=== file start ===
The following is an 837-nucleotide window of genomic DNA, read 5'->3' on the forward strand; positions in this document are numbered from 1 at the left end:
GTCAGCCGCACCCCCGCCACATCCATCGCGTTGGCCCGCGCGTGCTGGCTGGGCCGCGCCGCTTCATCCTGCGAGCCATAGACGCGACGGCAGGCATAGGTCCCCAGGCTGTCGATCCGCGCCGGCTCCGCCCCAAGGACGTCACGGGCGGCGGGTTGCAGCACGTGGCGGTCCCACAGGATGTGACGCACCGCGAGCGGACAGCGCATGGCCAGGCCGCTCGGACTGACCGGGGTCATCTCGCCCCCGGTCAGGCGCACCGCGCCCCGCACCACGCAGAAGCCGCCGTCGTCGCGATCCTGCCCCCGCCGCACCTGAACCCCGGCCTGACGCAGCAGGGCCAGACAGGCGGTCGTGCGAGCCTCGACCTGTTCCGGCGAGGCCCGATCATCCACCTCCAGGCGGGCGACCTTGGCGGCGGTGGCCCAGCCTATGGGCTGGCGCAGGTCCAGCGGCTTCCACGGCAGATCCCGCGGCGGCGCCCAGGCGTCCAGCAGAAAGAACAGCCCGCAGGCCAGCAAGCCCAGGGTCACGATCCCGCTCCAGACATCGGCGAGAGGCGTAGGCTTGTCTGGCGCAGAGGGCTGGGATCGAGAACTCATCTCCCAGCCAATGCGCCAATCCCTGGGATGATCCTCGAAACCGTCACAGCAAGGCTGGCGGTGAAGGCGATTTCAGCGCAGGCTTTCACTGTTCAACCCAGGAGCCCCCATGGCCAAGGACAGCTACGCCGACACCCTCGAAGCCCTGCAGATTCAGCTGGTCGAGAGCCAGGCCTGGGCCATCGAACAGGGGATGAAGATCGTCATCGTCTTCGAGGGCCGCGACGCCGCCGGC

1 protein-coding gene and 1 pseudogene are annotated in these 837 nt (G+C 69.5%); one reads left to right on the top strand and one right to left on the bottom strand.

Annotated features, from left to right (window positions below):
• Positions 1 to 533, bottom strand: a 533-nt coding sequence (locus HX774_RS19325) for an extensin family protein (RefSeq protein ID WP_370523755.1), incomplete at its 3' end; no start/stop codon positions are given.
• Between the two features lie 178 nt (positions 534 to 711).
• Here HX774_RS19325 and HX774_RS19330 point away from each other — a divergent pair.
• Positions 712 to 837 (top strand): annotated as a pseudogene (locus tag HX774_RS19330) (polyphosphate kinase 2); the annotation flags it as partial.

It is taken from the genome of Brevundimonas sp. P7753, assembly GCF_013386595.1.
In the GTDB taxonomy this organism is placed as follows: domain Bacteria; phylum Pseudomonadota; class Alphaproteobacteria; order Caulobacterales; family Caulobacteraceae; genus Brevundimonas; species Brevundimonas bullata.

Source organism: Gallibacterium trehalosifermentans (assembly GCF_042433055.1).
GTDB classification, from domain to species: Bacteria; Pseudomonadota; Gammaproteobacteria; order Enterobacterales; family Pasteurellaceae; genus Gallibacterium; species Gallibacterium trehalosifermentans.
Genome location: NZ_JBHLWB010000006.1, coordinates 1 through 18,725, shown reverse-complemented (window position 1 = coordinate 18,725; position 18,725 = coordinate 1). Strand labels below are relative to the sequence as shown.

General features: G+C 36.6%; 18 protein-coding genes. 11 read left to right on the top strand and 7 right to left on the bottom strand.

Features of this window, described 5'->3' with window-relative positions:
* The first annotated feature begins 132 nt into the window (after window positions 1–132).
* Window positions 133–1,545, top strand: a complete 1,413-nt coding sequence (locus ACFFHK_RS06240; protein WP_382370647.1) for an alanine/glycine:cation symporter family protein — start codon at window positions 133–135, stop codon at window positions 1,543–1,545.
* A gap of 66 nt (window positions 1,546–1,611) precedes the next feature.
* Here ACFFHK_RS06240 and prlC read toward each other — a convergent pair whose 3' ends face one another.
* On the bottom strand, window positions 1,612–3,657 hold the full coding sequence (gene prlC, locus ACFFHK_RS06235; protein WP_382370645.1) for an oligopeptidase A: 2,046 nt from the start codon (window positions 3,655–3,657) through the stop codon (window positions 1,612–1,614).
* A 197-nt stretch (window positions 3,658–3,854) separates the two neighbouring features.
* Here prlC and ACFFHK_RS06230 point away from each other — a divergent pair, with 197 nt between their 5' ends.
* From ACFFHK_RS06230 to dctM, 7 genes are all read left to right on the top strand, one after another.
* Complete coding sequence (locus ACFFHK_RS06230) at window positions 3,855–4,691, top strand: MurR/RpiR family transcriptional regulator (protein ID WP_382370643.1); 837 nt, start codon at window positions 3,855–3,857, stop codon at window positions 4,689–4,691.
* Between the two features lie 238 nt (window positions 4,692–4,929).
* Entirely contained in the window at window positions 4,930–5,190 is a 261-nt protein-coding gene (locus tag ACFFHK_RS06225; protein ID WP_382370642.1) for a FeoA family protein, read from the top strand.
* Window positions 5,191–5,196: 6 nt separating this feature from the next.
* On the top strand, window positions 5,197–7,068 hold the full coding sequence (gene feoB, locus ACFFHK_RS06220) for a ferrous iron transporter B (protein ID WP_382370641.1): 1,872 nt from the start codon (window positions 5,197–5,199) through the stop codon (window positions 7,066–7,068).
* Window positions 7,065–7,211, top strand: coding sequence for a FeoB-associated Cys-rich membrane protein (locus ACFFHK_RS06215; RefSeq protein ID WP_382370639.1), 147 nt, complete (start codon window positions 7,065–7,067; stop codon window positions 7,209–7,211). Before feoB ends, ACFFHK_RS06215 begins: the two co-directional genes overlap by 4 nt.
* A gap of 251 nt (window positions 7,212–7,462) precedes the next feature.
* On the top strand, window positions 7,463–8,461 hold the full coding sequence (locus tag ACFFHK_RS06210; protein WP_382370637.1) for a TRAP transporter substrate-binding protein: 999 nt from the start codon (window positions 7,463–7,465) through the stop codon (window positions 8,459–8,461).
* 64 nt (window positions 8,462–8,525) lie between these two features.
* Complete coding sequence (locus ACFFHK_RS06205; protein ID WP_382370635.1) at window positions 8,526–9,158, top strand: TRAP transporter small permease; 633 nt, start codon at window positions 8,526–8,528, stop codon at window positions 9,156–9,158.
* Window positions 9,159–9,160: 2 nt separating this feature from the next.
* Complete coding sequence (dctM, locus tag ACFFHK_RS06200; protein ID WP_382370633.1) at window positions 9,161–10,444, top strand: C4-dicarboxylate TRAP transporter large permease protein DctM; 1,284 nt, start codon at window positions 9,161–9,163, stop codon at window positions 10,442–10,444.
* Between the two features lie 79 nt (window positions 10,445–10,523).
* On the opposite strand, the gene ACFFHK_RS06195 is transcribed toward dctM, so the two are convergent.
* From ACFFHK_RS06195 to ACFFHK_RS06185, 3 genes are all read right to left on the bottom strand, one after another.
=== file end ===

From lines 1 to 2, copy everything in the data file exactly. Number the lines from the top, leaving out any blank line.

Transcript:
The following is an 837-nucleotide window of genomic DNA, read 5'->3' on the forward strand; positions in this document are numbered from 1 at the left end:
GTCAGCCGCACCCCCGCCACATCCATCGCGTTGGCCCGCGCGTGCTGGCTGGGCCGCGCCGCTTCATCCTGCGAGCCATAGACGCGACGGCAGGCATAGGTCCCCAGGCTGTCGATCCGCGCCGGCTCCGCCCCAAGGACGTCACGGGCGGCGGGTTGCAGCACGTGGCGGTCCCACAGGATGTGACGCACCGCGAGCGGACAGCGCATGGCCAGGCCGCTCGGACTGACCGGGGTCATCTCGCCCCCGGTCAGGCGCACCGCGCCCCGCACCACGCAGAAGCCGCCGTCGTCGCGATCCTGCCCCCGCCGCACCTGAACCCCGGCCTGACGCAGCAGGGCCAGACAGGCGGTCGTGCGAGCCTCGACCTGTTCCGGCGAGGCCCGATCATCCACCTCCAGGCGGGCGACCTTGGCGGCGGTGGCCCAGCCTATGGGCTGGCGCAGGTCCAGCGGCTTCCACGGCAGATCCCGCGGCGGCGCCCAGGCGTCCAGCAGAAAGAACAGCCCGCAGGCCAGCAAGCCCAGGGTCACGATCCCGCTCCAGACATCGGCGAGAGGCGTAGGCTTGTCTGGCGCAGAGGGCTGGGATCGAGAACTCATCTCCCAGCCAATGCGCCAATCCCTGGGATGATCCTCGAAACCGTCACAGCAAGGCTGGCGGTGAAGGCGATTTCAGCGCAGGCTTTCACTGTTCAACCCAGGAGCCCCCATGGCCAAGGACAGCTACGCCGACACCCTCGAAGCCCTGCAGATTCAGCTGGTCGAGAGCCAGGCCTGGGCCATCGAACAGGGGATGAAGATCGTCATCGTCTTCGAGGGCCGCGACGCCGCCGGC